Her research interests include: public art, visual culture, artivism, Chicana feminism, third world feminism, multiculturalism, public space, site and memory, alternative forms of knowledge, and social justice. 

Rafael Ramirez Solórzano


7387 Bunche


B.A., Rhetoric & Chicana/o Studies, University of California, Berkeley

Biography and Interests

Rafael is a proud Santanero, born and raised in Santa Ana, California.  He has been an educational and immigrant rights advocate and community organizer for over 15 years.  And, has been a part of many community and statewide campaigns designed to counter racial violence, achieve educational justice and end the school-to-prison-to-deportation pipeline.

Inspired by the youth activism in the past 20 years, Rafael is interested in documenting the “queer” youth voices and spaces that have shaped educational justice and immigrant rights campaigns across the state, specifically Orange County.  By exploring their campaigns, he wishes to outline the alternative forms of coalition building and multi-issue campaigns that emerged and thereby refashioning our notions of the immigrant, men and queer youth of color.  

Additionally, while at UCLA, Rafael plans to re-write Orange County history through a queer lens, documenting and uplifting the voices of undocumented migrant families, young men of color and undocuqueer organizers from Orange County.  Currently he is a Eugene Cota-Robles Fellow in the César E. Chávez Department of Chicana/o Studies at UCLA.

Brenda Nicolás-Sánchez


7387 Bunche 


M.A., Chicana/o Studies, UCLA

M.A., Latin American Studies (Sociology Emphasis), UCSD

B.A., Sociology and Latin American Studies, UCR

Biography & Interests

 Brenda Nicolás was born and raised in Mid-City Los Angeles. Her personal passion stem from her experience with her Zapotec town, San Jerónimo Zoochina, in diaspora and in Oaxaca.  Her MA thesis at UC San Diego, "'Reclamando lo que es nuestro': Identity Formation among Zapoteco Youth in Oaxaca and Los Angeles,” examines how Zapotec youth in both cities reclaim and re-create their indigenous identity against state created (discriminatory) notions of what it means to be indigenous. Her second MA thesis, "'Soy de Zoochina': Zapotecs Across Generations in Diaspora Re-creating Identity and Sense of Belonging," uses a critical hemispheric indigenous framework to analyze the transnational communal participation of indigenous diasporas and communities across settler-states. Brenda will continue expanding her work by looking at the 1.5, second and third Zapotec generation in California. Recently, Brenda has obtained a gender studies specialization certificate from the Gender Studies Department at UCLA. Some of the projects she is currently working on are as the staff member for the Latin American Indigenous Diaspora team of the Mapping Indigenous Los Angeles Project (MILA) at UCLA.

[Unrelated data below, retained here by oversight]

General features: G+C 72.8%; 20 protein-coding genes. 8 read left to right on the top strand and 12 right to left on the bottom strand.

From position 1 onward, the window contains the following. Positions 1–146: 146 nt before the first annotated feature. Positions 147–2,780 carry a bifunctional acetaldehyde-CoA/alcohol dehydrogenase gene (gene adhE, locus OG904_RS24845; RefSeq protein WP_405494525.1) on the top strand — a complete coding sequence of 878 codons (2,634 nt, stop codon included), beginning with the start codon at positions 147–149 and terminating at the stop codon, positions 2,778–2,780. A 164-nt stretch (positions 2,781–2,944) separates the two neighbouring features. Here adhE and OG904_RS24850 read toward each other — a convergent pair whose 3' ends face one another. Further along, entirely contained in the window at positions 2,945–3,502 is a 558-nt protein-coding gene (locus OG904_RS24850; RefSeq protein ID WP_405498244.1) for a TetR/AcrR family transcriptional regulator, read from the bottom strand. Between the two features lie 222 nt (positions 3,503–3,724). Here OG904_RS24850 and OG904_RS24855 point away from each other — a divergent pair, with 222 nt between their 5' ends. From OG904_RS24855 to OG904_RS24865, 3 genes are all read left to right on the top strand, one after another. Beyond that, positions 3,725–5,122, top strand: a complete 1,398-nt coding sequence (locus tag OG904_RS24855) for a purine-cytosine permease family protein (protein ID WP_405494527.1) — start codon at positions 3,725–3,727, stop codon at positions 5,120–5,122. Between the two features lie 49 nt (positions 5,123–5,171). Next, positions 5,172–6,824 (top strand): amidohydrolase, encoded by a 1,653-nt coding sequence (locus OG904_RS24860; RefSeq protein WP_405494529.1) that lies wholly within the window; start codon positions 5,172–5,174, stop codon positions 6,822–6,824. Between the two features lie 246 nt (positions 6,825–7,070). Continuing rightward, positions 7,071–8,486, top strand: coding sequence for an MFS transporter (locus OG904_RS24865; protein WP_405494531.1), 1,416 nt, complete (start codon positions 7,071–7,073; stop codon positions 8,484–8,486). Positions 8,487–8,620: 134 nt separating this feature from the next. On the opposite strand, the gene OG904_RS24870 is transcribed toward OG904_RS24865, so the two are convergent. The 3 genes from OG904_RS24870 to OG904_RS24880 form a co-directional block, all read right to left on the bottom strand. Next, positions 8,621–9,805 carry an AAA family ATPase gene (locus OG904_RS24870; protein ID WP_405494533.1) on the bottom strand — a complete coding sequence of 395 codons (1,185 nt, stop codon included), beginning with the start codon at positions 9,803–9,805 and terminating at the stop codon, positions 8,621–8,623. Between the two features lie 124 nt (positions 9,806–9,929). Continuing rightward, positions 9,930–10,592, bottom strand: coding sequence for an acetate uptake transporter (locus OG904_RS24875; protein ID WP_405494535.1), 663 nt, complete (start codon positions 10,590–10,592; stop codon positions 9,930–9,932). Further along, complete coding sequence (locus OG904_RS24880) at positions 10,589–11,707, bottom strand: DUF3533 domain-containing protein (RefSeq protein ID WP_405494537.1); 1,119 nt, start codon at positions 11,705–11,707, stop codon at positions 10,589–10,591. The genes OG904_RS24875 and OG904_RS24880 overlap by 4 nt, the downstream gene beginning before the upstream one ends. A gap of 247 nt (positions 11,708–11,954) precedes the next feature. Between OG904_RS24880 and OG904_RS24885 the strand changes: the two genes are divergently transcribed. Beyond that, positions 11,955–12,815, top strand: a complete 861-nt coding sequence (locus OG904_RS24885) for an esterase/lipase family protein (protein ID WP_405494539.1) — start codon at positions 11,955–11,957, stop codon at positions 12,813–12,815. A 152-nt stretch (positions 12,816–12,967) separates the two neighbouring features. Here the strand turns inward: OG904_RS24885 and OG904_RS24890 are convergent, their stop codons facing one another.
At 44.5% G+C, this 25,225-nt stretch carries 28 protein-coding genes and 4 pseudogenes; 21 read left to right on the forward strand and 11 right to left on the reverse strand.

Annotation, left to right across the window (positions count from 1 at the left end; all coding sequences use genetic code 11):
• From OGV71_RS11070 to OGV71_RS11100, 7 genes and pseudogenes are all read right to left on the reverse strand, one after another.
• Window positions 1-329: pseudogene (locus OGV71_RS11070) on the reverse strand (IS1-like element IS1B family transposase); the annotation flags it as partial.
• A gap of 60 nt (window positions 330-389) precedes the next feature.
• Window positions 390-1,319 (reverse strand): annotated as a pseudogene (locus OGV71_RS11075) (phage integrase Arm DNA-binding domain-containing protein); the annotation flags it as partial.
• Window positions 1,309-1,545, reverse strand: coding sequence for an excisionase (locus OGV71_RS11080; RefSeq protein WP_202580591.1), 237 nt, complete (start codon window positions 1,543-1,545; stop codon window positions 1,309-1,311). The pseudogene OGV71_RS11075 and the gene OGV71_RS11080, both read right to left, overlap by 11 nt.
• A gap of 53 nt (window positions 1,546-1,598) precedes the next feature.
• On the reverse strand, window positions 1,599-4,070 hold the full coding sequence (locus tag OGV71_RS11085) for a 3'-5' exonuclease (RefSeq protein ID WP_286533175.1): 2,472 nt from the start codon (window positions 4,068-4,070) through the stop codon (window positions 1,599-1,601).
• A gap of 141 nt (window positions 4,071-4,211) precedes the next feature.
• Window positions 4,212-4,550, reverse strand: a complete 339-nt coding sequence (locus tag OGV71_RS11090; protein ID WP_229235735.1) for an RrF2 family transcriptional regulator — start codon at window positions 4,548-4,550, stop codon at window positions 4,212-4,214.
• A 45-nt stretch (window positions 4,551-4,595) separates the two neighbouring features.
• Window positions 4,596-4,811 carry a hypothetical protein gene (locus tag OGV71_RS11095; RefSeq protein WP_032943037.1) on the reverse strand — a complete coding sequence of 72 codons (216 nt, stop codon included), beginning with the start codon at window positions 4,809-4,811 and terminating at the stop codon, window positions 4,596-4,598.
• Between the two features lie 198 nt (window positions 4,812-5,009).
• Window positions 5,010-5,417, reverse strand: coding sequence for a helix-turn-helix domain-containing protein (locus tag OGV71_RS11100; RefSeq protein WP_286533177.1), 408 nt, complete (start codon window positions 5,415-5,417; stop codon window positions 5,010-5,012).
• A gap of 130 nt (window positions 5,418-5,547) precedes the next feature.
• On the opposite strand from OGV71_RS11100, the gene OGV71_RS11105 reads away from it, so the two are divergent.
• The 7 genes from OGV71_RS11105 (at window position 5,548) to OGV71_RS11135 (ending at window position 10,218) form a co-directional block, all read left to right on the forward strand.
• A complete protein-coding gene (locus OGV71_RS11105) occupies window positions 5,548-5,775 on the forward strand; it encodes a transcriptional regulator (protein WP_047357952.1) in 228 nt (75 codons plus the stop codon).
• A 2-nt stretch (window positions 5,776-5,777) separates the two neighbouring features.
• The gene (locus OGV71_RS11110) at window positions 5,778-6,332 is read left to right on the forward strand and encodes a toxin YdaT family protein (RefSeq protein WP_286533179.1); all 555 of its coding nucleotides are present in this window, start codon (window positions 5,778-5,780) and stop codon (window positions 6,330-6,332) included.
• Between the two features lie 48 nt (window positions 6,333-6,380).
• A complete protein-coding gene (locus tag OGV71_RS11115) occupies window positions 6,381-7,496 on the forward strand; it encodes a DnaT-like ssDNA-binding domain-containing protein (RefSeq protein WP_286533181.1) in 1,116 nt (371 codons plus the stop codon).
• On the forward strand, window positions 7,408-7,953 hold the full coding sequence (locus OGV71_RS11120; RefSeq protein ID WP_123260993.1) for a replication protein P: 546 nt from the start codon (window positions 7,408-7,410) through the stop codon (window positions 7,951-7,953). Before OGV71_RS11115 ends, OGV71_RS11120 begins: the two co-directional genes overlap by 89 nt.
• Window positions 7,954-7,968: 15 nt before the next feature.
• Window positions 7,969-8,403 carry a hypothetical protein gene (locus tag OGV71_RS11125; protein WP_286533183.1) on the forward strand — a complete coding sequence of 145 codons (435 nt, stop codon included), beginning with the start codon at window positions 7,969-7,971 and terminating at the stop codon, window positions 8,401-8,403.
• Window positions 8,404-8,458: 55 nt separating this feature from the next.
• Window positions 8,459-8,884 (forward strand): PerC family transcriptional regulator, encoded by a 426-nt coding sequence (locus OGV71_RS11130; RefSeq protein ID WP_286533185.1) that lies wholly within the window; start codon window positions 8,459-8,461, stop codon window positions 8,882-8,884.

Research Interests: Indigenous peoples, critical hemispheric indigeneites, settler colonialism, identity, youth, indigenous rights, transnationalism, immigration, social movements, oral history, community and political organizing